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The Three Devils: Luther's, Milton's, and Goethe's With Other Essays   By: (1822-1907)

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First Page:

MILTON'S, AND GOETHE'S

E text prepared by the Online Distributed Proofreading Team (http://www.pgdp.net) from page images generously made available by Internet Archive/American Libraries (http://www.archive.org/details/americana)

Note: Images of the original pages are available through Internet Archive/American Libraries. See http://www.archive.org/details/threedevilsluthe00mass

THE THREE DEVILS: LUTHER'S, MILTON'S, AND GOETHE'S.

With Other Essays.

by

DAVID MASSON, M.A., LL.D., Professor of Rhetoric and English Literature in the University of Edinburgh.

London: Macmillan And Co. 1874.

[The Right of Translation and Reproduction is Reserved.]

London: R. Clay, Sons, and Taylor, Printers, Bread Street Hill.

PREFATORY NOTE.

The first five of the following Essays are reprinted from the Author's Essays Biographical and Critical: chiefly on English Poets , published in 1856. The present Volume and two similar Volumes issued separately (under the titles " Wordsworth, Shelley, Keats, and other Essays " and " Chatterton: A Story of the Year 1770 ") may be taken together as forming a new and somewhat enlarged edition of the older book. The addition in the present Volume consists of the last Essay.

EDINBURGH: November 1874 .

CONTENTS.

PAGE

I. THE THREE DEVILS: LUTHER'S, MILTON'S, AND GOETHE'S 1

II. SHAKESPEARE AND GOETHE 61

III. MILTON'S YOUTH 125

IV. DRYDEN AND THE LITERATURE OF THE RESTORATION 153

V. DEAN SWIFT 235

VI. HOW LITERATURE MAY ILLUSTRATE HISTORY 301

THE THREE DEVILS: LUTHER'S, MILTON'S, AND GOETHE'S.

THE THREE DEVILS: LUTHER'S, MILTON'S, AND GOETHE'S.[1]

Luther, Milton, and Goethe: these are very strange names to bring together. It strikes us, however, that the effect may not be uninteresting if we connect the names of those three great men, as having each represented to us the Principle of Evil, and each represented him in a different way. Each of the three has left on record his conception of a great accursed being, incessantly working in human affairs, and whose function it is to produce evil. There is nothing more striking about Luther than the amazing sincerity of his belief in the existence of such an evil being, the great general enemy of mankind, and whose specific object, in Luther's time, it was to resist Luther's movement, and, if possible, "cut his soul out of God's mercy." What was Luther's exact conception of this being is to be gathered from his life and writings. Again, we have Milton's Satan. Lastly, we have Goethe's Mephistopheles. Nor is it possible to confound the three, or for a moment to mistake the one for the other. They are as unlike as it is possible for three grand conceptions of the same thing to be. May it not, then, be profitable to make their peculiarities and their differences a subject of study? Milton's Satan and Goethe's Mephistopheles have indeed been frequently contrasted in a vague, antithetic way; for no writer could possibly give a description of Goethe's Mephistopheles without saying something or other about Milton's Satan. The exposition, however, of the difference between the two has never been sufficient; and it may give the whole speculation greater interest if, in addition to Milton's Satan and Goethe's Mephistopheles, we include Luther's Devil. It is scarcely necessary to premise that here there is to be no theological discussion. All that we propose is to compare, as we find them, three very striking delineations of the Evil Principle, one of them experimental, the other two poetical.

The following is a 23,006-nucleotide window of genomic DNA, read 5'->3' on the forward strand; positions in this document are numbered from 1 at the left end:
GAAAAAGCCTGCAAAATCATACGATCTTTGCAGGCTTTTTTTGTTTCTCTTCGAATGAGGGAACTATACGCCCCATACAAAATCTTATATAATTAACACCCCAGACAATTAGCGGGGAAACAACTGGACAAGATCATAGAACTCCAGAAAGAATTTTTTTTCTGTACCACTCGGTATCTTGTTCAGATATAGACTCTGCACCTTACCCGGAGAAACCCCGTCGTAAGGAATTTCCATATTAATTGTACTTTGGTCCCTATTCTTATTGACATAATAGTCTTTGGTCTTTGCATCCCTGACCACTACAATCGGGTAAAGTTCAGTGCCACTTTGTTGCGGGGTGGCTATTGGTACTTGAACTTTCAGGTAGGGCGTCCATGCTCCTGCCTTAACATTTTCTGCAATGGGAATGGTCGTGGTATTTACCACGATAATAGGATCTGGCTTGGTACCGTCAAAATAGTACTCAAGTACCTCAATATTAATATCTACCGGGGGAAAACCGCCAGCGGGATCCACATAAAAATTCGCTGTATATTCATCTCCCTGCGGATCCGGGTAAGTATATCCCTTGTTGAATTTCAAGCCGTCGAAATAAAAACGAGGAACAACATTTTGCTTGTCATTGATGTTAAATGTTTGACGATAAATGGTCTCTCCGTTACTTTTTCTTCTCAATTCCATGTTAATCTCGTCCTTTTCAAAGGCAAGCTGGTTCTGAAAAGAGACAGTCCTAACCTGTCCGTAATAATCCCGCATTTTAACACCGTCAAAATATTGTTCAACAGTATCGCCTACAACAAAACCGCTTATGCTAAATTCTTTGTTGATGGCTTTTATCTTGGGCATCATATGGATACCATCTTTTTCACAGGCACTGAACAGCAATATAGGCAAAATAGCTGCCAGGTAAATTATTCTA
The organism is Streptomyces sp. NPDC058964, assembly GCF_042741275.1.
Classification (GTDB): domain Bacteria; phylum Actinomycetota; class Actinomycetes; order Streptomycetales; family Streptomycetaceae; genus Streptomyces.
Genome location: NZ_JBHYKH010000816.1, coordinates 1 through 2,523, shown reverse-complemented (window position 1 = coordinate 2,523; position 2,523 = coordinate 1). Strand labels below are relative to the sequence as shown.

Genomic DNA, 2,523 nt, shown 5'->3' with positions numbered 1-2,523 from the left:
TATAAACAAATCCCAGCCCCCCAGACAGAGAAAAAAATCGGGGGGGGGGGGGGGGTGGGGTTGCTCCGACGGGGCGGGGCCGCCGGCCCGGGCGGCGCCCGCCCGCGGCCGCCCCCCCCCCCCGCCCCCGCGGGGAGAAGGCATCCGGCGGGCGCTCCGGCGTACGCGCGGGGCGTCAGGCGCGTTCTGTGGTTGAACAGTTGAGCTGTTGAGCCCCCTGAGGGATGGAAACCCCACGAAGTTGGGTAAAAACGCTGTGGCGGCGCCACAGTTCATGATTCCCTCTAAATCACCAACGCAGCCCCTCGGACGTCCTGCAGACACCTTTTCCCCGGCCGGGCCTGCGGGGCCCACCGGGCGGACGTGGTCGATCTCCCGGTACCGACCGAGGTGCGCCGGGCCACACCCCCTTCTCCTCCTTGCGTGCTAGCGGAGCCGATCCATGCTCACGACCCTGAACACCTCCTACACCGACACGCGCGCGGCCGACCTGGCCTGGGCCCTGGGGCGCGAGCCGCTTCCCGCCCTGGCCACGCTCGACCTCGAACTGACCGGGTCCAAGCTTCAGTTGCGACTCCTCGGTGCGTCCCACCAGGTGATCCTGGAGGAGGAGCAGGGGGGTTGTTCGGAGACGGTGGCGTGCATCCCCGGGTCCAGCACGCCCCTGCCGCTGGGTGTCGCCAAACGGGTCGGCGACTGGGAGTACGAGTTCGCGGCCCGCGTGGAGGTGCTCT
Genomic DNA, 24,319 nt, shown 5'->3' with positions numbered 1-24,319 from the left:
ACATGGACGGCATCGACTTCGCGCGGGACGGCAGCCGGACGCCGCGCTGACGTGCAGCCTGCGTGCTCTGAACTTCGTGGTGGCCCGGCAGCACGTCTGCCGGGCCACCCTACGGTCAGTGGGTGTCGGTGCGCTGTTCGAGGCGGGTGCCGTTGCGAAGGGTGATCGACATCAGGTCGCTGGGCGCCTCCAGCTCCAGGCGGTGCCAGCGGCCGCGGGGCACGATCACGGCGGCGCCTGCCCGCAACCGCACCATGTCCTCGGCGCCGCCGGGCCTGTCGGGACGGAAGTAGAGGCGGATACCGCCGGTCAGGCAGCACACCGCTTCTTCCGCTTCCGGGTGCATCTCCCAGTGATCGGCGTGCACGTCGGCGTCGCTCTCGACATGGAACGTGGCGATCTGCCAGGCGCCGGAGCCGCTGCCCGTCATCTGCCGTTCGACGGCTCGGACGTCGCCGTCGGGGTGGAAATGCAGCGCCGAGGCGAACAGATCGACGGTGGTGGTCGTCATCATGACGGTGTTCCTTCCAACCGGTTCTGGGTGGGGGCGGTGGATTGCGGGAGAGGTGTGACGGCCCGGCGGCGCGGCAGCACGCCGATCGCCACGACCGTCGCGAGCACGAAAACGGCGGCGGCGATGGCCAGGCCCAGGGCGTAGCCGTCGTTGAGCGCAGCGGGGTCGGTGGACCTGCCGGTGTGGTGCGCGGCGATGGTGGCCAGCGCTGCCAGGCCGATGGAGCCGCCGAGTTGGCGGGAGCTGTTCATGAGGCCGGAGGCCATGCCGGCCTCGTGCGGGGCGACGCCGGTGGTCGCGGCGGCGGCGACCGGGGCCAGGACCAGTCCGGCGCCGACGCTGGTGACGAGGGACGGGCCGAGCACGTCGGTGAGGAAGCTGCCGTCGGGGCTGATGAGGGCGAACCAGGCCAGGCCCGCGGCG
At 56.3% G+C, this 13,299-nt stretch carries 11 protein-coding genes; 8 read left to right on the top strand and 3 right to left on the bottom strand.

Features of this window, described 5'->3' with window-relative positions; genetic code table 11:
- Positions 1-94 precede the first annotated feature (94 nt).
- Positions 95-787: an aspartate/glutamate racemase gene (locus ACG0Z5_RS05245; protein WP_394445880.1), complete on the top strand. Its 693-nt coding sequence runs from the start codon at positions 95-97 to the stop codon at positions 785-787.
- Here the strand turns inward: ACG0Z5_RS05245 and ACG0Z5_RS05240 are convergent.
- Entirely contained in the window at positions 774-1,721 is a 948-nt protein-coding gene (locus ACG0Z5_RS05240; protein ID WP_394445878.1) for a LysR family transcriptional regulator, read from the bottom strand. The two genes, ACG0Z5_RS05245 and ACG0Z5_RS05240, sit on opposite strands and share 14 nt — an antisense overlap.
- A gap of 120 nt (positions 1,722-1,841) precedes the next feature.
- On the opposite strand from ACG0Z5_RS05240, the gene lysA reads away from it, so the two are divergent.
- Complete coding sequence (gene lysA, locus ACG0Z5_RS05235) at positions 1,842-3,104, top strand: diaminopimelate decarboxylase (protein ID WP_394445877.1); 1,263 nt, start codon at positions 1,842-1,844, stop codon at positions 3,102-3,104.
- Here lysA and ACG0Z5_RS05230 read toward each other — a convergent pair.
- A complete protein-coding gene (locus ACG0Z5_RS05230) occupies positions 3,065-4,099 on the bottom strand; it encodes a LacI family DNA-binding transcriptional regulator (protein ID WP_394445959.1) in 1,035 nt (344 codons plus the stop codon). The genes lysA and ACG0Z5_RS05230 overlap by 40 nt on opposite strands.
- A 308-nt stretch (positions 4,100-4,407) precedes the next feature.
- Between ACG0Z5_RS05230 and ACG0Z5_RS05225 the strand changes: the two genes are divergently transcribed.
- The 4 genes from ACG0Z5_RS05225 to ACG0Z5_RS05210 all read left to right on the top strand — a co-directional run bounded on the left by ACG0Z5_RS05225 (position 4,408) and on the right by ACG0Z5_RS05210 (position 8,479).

These last words indicate one respect in which, it will be perceived at the outset, Luther's conception of the Evil Principle on the one hand and Milton's and Goethe's on the other are fundamentally distinguishable... Continue reading book >>




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